A team from Hong Kong Polytechnic University (PolyU) in China achieved 19.31% efficiency in binary organic solar cells (OSCs; see figure and video). It’s the highest power-conversion proficiency generated from solar irradiation yet achieved for such cells, according to research team co-leader Gang Li, a professor of renewable energy and energy conversion technology in the Department of Electronic and Information Engineering at PolyU, and associate director of the school’s Research Institute for Smart Energy.
Also known as polymer solar cells, OSCs are the backbone of photovoltaics (solar panels), generating electricity from sunlight. They consist of a mix of electron donor (a reducing chemical agent that becomes oxidized and donates electrons to another compound) and acceptor (an oxidizing agent that becomes reduced and accepts electrons transferred to it from another compound) materials in the photoactive layer. Classical binary OSC film comprises bulk heterojunction of these donor and acceptor materials, a structure necessary to achieve high power conversion efficiencies in OSCs.
Power and control
Like bulk heterojunction, control of an OSC’s morphology (the arrangements of microstructures and how they perform in the cell’s photo-active film layer) is also necessary. This is a core challenge in OSC technology, but Li’s team has begun to address it with the development of a morphology-regulating technique involving 1,3,5-trichlorobenzene (TCB), a manmade chemical compound used as a dielectric fluid to regulate crystallization.
This new mechanism of nonmonotonic intermediate state manipulation allows the team to control the bulk heterojunction morphology in an OSC, while at the same time optimize the crystallization dynamics and energy loss common in nonfullerene cells.
“The conventional additive approach is good at boosting bulk heterojunction morphology crystallization,” Li says. Yet this prompts excessive molecular aggregation, which lowers the photovoltage (a.k.a. open circuit voltage, or Voc) of OSCs. It also introduces unnecessary nonradiative recombination, which lowers the light generation efficiency and increases heat loss in the cell.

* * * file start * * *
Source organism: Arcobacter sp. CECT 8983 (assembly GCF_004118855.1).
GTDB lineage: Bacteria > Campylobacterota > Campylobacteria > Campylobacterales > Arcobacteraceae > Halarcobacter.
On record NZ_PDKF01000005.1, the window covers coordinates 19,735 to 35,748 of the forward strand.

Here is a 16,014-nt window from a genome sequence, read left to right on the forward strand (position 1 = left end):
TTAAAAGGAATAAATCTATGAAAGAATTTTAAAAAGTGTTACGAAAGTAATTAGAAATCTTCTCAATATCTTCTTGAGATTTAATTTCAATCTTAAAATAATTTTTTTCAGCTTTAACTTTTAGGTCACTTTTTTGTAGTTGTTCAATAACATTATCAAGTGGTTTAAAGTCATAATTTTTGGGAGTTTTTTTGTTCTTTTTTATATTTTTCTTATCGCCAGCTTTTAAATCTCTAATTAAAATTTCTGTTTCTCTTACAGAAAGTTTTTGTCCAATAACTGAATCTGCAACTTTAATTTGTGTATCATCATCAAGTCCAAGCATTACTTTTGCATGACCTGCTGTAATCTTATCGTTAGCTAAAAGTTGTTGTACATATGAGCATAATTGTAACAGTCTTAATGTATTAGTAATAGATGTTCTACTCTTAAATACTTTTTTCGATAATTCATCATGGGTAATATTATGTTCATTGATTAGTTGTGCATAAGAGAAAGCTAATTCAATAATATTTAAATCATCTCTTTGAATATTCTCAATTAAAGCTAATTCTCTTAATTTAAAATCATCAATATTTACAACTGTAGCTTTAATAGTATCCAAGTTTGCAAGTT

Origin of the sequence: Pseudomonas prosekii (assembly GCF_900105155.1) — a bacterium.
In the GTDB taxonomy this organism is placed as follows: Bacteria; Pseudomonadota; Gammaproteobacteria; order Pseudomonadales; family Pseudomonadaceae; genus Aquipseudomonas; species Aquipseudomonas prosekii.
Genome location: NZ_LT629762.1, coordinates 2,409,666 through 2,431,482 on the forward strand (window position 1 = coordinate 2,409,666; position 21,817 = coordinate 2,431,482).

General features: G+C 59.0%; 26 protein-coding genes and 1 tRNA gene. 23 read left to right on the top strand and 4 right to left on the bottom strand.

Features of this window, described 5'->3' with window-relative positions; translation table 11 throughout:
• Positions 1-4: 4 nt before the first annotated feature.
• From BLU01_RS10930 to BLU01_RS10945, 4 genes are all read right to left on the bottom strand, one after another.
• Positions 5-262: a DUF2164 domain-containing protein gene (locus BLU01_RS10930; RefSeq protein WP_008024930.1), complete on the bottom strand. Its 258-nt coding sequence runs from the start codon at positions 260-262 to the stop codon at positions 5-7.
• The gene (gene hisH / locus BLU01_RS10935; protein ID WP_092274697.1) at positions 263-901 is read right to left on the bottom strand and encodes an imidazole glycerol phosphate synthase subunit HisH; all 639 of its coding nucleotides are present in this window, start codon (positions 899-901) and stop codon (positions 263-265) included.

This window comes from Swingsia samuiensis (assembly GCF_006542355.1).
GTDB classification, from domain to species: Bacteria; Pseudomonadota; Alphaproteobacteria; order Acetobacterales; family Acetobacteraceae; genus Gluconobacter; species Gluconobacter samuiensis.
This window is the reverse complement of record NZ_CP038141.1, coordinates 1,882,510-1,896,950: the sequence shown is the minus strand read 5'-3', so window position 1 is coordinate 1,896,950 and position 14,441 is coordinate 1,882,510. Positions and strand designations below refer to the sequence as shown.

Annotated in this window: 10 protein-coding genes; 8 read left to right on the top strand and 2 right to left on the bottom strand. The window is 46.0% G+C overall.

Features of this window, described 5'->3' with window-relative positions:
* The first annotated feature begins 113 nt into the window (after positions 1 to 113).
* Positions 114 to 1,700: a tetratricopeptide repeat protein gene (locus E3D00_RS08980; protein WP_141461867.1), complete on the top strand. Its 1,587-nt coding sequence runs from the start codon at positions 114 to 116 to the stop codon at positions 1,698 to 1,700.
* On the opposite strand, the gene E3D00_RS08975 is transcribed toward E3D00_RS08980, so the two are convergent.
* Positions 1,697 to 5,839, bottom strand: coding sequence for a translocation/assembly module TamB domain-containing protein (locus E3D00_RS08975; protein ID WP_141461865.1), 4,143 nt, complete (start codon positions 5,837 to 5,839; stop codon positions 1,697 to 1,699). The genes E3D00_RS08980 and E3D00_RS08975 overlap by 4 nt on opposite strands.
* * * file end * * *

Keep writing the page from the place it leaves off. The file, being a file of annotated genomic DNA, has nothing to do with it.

“The new method in our work realized a magical nonmonotonic intermediate state transition in the film formation process in the OSC, in which the aggregation/crystallization of the organic acceptor material is enhanced in the main solvent removal process,” Li says. “Then, in the TCB removal process, a relaxation of crystallization occurs. This leads to optimized bulk heterojunction morphology with reduced nonradiative recombination and higher Voc and solar cell efficiency.”
Solar powering the future
OSCs have distinct advantages over existing solar cell systems—they’re more flexible, lightweight, transparent, and have colorful form factors, all of which are promising for expanding solar application scenarios, according to Li, who has been on a years-long journey to optimize this emerging solar technology.
His team’s developments narrow the current efficiency gap with existing solar technologies on the market.
“The adoption of new solar technology is crucial for future applications,” Li says. While the 19.31% power-efficiency and conversion breakthrough already pave the way for significant advancements in solar cell efficiency, as well as applications including building-integrated solar cell systems and portable electronics, the team’s work continues.
“We’re working to overcome this nearly 20% OSC efficiency now, and we’re almost there,” Li says.